The prohibition of single-firm market abuses: US monopolisation versus EU abuse of dominance
Author(s): Francisco Marcos
Format: Working papers
Organización: International Company and Commercial Law Review
Publication: Go to article
Together with the prohibition of multilateral anti-competitive practices, competition legal systems worldwide have a rule against unilateral anti-competitive behaviour by monopolists or dominant firms in the market. There is a broad consensus worldwide over the general idea of the need for competition law to police single-firm abuses whenever firms have achieved a position of strong market power. However, there are very relevant disparities in the formulation and implementation of the specific rules that countries around the world have enacted to tackle abuses coming from the single-handed concentration of economic power in the markets.
Aside from the legal specificities in the drafting of the prohibition of single-firm abuses in different countries, which—at the end—may not vary so much, most differences are explained and justified in the concrete context (ideological and historical) and institutional reality in which the prohibition is to be implemented and which may lead to similar cases reaching distinct outcomes.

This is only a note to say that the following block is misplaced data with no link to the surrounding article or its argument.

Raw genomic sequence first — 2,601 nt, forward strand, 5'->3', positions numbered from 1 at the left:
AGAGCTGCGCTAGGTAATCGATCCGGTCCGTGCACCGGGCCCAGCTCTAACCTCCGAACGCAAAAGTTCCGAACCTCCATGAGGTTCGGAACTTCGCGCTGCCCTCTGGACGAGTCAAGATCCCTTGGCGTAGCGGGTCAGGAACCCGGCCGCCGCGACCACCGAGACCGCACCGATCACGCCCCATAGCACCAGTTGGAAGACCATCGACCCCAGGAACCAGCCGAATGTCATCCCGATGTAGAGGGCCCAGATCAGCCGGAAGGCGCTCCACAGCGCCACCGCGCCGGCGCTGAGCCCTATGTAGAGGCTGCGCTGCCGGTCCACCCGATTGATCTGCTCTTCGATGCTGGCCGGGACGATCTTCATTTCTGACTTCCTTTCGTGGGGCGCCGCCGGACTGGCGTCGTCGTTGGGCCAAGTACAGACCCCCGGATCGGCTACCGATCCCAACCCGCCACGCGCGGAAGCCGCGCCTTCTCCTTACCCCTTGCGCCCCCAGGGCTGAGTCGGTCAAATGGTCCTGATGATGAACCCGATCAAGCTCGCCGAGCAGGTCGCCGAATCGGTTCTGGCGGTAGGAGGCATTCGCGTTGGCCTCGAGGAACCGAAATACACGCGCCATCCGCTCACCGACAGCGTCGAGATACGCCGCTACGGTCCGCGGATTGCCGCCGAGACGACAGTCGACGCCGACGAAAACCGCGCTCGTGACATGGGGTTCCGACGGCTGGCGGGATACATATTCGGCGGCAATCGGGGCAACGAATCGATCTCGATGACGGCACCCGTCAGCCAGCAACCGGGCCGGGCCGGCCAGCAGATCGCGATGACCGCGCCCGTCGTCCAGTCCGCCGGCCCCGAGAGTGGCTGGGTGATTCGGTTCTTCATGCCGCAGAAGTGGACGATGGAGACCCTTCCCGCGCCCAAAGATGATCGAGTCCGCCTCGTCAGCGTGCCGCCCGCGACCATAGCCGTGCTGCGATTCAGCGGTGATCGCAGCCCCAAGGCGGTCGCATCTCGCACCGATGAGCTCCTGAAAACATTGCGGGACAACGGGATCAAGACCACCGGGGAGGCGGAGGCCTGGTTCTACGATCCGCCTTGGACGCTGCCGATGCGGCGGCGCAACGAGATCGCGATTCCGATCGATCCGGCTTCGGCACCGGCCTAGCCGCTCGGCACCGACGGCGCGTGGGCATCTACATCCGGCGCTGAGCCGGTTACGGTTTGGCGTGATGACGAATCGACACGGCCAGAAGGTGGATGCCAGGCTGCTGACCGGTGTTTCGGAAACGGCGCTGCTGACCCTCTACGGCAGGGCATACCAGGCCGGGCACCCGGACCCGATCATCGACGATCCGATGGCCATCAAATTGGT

To analyse the variations in the treatment of unilateral conduct in competition law requires looking both at the US and the EU experiences. These two legal systems have provided the source of inspiration in the adoption and enforcement of the prohibition elsewhere in the world.